NORWALK, Conn. – New ballfields, school security upgrades and other projects are all included in Norwalk’s $22.3 million proposal for next year’s capital projects.
The Finance Department presented the town government with Norwalk’s proposed Capital Budget for the 2014-15 fiscal year. The annual budget includes long-term, one-time projects that are too large to include in the city’s operating budget.
“With the city’s existing debt profile and with the economy still relatively week, this is the maximum amount of additional debt that the city can safely afford, while still maintaining favorable debt ratio benchmarks and limiting the debt impact on future operating budgets,” Finance Director Thomas Hamilton said.
One of the biggest single requests came from the Parks and Recreation Department, which is asking for a $2 million outlay to continue its plan to install new turf fields at Nathan Hale. The department is also asking for $1.18 million in other repairs and upgrades to Calf Pasture Beach, Veterans Park, school and park playgrounds and other sites around town.
The capital budget also includes $5 million for road maintenance and paving, down from the usual $6 million given to the Department of Public Works in past years. Another $200,000 is also set aside for new crosswalks in the area of Washington Street between Water Street and South Main Street, and another $5000,000 for sidewalks and curbing.
Other DPW projects in the plan include $730,000 in repairs to the City Hall roof and boiler, $250,000 for road drainage work and $200,000 to improve traffic management. Public Works has also asked for about $830,000 in new equipment.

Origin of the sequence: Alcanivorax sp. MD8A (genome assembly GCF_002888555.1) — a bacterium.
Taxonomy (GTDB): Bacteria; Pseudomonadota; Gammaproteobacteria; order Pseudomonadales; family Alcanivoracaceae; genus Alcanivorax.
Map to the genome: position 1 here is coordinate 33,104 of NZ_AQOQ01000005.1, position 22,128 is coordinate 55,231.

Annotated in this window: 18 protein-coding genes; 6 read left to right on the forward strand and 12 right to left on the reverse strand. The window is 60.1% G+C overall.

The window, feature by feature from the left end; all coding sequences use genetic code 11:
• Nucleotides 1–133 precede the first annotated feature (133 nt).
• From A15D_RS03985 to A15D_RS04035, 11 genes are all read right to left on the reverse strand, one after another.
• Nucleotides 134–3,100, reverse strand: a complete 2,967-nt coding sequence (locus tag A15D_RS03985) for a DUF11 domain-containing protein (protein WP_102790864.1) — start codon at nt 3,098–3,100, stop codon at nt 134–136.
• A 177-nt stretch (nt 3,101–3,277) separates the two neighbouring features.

Norwalk’s schools are asking for a $5.8 million allocation for their capital projects. The largest portions is $2.358 million for new books, computers and other equipment needed for the switch over to the Common Core State Standards and Connecticut’s new electronic standardized tests. Other projects include school security upgrades, PCB remediation at Rowayton School and repaving school parking lots and sidewalks.
Other requests from various departments include $550,000 for new fire equipment, $374,000 in upgrades to the city’s IT department and $250,000 to continue work to make all city buildings compliant with the Americans With Disabilities Act. The full list of projects is available at the city website.
If the Common Council approved all of the projects, the proposal would cost about $22.36 million to complete. After offsetting new revenue and grants from the project, the cost to Norwalk’s taxpayers would be just under $19.8 million, which would be sold as bonds to spread out the cost over several years.
The Board of Estimates and Taxation and the Common Council will have to vote on the Capital Budget for the projects to move forward. The vote will be included in the city’s other budget talks, which start next week.